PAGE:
So let's enjoy yet another dry day on Thursday with those comfortable temperatures that we have come to enjoy. There will be a couple of things that make Thursday very different from the rest of the week and that will be more clouds drifting into our eastern skies. They will start out high and thin early in the day and eventually thicken up by the afternoon and evening. Let the clouds be your guide Thursday. The areas you start seeing the clouds thicken up at will also be the same locations that we'll see approaching showers coming in from. Which is abnormal since most weather systems travel from west to east. Highs upper 70s and lows mid-upper 50s.
The forecast challenges for Friday & Saturday are weighing heavily on my mind. Such as... will the high sitting in New England be strong enough to push the low close enough to Kentucky to see rain. The answer to that challenge is yet to be determined, but I think there will be enough strength for the high to bring to the right in to our territory.
The next challenge is temperatures on Friday. Will the clouds and rain be enough to keep us down in the 60s for daytime highs? The data has been hinting that over the last couple of days. So far, the coastal locations have seen some really cool temperatures all thanks to the influence of the low. I need to see how this same system will affect more locations farther inland. Then I might drop the highs down 5-10 degrees. So don't be surprised if my Thursday forecast for Friday will be a much cooler one!
Yet another forecast challenge will be the direction that this event is coming from. Since this will be coming in from the southeast it makes me wonder it we'll lose some of the moisture to has it is pushed over the mountains. This sometimes happens when we have those close calls from a southern tracking low pressure systems in the winter time. As the air is forced over the mountain there is a downward force on that rolls off of the mountain. This warms and drys the air. So when that happens some moisture gets swallowed up and it cuts back on rainfall totals. However, in this case, it is really going to take quite a bit of moisture to even get the atmosphere ready for any rainfall. So we can't afford to lose any of it to other weather issues!
The NHC has actually sent a recon aircraft inside of this low to see if it has any tropical characteristics and come to find out it does. If it can get that organized then I am not as worried about losing some of the moisture. Again, another forecast challenge! Here's what the NHC has said about this low!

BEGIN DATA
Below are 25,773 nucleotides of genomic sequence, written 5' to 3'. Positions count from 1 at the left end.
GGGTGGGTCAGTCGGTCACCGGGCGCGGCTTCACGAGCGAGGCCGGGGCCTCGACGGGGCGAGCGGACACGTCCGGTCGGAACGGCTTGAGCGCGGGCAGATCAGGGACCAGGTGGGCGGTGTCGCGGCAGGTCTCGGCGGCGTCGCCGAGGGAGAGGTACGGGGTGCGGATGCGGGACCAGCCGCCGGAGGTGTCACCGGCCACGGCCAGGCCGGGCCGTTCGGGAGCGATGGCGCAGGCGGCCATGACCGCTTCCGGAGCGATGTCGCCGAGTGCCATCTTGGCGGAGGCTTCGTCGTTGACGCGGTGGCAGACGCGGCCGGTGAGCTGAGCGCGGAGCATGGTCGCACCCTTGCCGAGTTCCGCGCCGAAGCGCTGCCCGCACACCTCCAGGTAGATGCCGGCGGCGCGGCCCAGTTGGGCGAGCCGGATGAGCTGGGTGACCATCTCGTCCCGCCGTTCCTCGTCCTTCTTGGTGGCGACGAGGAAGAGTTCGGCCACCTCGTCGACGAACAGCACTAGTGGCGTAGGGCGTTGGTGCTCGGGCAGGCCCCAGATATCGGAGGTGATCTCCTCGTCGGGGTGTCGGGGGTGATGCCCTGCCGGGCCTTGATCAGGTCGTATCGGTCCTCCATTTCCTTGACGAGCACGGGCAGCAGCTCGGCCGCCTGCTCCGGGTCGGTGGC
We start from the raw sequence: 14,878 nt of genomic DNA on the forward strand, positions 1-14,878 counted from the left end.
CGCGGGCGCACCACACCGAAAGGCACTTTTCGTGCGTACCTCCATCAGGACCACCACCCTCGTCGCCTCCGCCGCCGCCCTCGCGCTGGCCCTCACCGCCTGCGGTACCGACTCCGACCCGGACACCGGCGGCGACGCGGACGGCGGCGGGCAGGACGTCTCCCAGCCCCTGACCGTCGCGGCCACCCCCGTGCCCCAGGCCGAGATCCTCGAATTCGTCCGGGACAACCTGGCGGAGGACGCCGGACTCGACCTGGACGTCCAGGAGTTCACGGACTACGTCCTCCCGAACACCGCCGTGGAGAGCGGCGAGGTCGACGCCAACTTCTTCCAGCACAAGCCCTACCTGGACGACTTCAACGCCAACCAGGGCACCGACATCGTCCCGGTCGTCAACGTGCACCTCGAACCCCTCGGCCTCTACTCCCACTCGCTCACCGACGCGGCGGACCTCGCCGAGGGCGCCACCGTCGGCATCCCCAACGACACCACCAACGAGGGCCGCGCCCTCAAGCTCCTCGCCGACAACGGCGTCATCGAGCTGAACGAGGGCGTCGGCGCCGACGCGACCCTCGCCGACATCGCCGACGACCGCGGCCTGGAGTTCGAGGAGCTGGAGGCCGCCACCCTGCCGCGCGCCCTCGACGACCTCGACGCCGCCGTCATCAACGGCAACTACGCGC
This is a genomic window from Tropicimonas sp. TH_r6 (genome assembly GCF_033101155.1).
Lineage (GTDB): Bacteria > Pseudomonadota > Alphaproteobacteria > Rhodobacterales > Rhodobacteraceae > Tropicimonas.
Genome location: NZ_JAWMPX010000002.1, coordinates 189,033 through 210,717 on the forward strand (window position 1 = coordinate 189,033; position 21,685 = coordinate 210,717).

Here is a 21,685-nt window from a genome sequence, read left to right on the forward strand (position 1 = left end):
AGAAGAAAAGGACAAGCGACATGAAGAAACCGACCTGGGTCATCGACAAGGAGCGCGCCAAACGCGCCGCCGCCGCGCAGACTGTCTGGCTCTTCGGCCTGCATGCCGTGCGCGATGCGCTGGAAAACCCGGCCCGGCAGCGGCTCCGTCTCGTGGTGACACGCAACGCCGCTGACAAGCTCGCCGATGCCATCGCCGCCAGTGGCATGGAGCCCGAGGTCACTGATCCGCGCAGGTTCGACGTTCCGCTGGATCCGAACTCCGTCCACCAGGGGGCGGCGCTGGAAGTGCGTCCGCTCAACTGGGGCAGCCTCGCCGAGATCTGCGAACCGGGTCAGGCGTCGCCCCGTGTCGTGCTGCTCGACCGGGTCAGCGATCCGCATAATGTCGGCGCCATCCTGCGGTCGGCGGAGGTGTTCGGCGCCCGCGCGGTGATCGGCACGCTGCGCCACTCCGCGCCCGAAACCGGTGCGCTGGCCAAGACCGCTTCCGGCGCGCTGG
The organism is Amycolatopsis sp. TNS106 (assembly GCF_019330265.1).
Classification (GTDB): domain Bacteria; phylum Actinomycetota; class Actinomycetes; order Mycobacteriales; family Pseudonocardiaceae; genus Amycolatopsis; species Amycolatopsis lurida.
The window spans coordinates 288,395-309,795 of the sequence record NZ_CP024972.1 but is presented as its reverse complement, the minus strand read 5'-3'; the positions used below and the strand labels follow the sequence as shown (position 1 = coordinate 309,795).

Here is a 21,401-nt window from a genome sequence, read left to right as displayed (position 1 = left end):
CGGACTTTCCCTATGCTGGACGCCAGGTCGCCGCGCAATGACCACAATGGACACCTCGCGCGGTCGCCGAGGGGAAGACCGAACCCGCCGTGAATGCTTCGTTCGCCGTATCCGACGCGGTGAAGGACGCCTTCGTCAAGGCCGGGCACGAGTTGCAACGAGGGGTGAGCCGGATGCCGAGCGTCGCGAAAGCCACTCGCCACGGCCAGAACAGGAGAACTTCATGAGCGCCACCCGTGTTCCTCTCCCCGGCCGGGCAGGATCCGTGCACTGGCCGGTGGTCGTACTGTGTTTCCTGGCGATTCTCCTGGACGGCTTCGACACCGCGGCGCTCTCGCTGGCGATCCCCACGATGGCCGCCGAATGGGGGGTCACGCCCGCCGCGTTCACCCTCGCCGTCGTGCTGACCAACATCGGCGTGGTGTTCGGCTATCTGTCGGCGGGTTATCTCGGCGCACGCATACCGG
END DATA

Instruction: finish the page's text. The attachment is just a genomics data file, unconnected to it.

A RECENTLY COMPLETED AIR FORCE RECONNAISSANCE MISSION ALONG WITH
SATELLITE IMAGERY INDICATE THE LOW PRESSURE SYSTEM CENTERED ABOUT
250 MILES SOUTHEAST OF WILMINGTON NORTH CAROLINA HAS NOT ACQUIRED
TROPICAL CHARACTERISTICS. THE DATA FROM THE AIRCRAFT ALSO SHOW
THAT THE STRONGEST WINDS ARE WELL REMOVED TO NORTH AND WEST AND ARE
LARGELY UNRELATED TO THE SMALL CIRCULATION SAMPLED BY THE AIRCRAFT.
THIS STRUCTURE IS MORE CHARACTERISTIC OF AN EXTRATROPICAL WEATHER
SYSTEM. HOWEVER...THERE IS STILL THE POTENTIAL FOR THIS SYSTEM TO
BECOME A TROPICAL OR SUBTROPICAL CYCLONE TONIGHT OR THURSDAY AS IT
DRIFTS WESTWARD. REGARDLESS OF WHETHER OR NOT THIS SYSTEM BECOMES
A TROPICAL OR SUBTROPICAL CYCLONE...STRONG WINDS...COASTAL
FLOODING...HIGH SURF...AND DANGEROUS RIP CURRENTS WILL CONTINUE
ALONG PORTIONS OF THE U.S. EAST COAST DURING THE NEXT COUPLE
OF DAYS. SEE STATEMENTS FROM LOCAL NATIONAL WEATHER SERVICE
FORECAST OFFICES AND HIGH SEAS FORECASTS ISSUED BY THE OCEAN
PREDICTION CENTER IN WASHINGTON D.C. FOR ADDITIONAL INFORMATION AND
Here are some graphics.
This is the WRF on Friday evening around supper time or for many FOOTBALL TIME! If you notice here the moisture is right on top of eastern Kentucky. I think what this ends up being is more like a scattering of showers rather than widespread rainfall. Now let's check on some of the others.
These two haven't looked like this all week long, but I am sure glad that they are finally running nearly the same it moisture placement, high & low positions, thickness. So this pleases me to see this run looking like it does right now. I'll keep my 30% chance of rain for Friday night and a 20% chance on Saturday.
The rest of the 7-Day period will have some interesting odds and ends. By the middle to end of next week I don't think highs will make it out of the low 70s. The "Cool" question will be the overnight lows. Some data suggests that we could see temperatures drop like a rock at night. A trough could begin to dig into Kentucky and several other states around us. What that will mean is that cool air from Canada will be knocking on your door and Jack Frost may be nipping at your nose!
I know that you can't see it so I will just go a head and tell you. This run of the GFS wants to take surface temps down to the 35-40 degree range on Thursday morning. This is an earlier run and the data has since changed. I just wanted you to see exactly how close we really are to these cold temperatures and the invasion that could follow! To be fair I'll post the most recent run here below.
This really isn't much warmer, it does show that cool temps will be around. This range is closer to the 40-45 degree area. Which is still pretty cool in my book. With this being a week out I'll have to monitor this a while longer before making a major decision on anything. So there is still plenty of time to tweak any of these numbers.
Finally, I mentioned a tropical update when I wrote my post early Wednesday morning. So here's also something to take a look at for the long term.
You see two highlighted areas here. One is our low and if you notice, it has a high probabilty of becoming Tropical within the next 48 hours. If it develops I think that will happen much sooner than the latter part of the 48 Hour Outlook.
You also have the second disturbance that could also become tropical within the next 48 hours. Here's what some of the models are saying about this.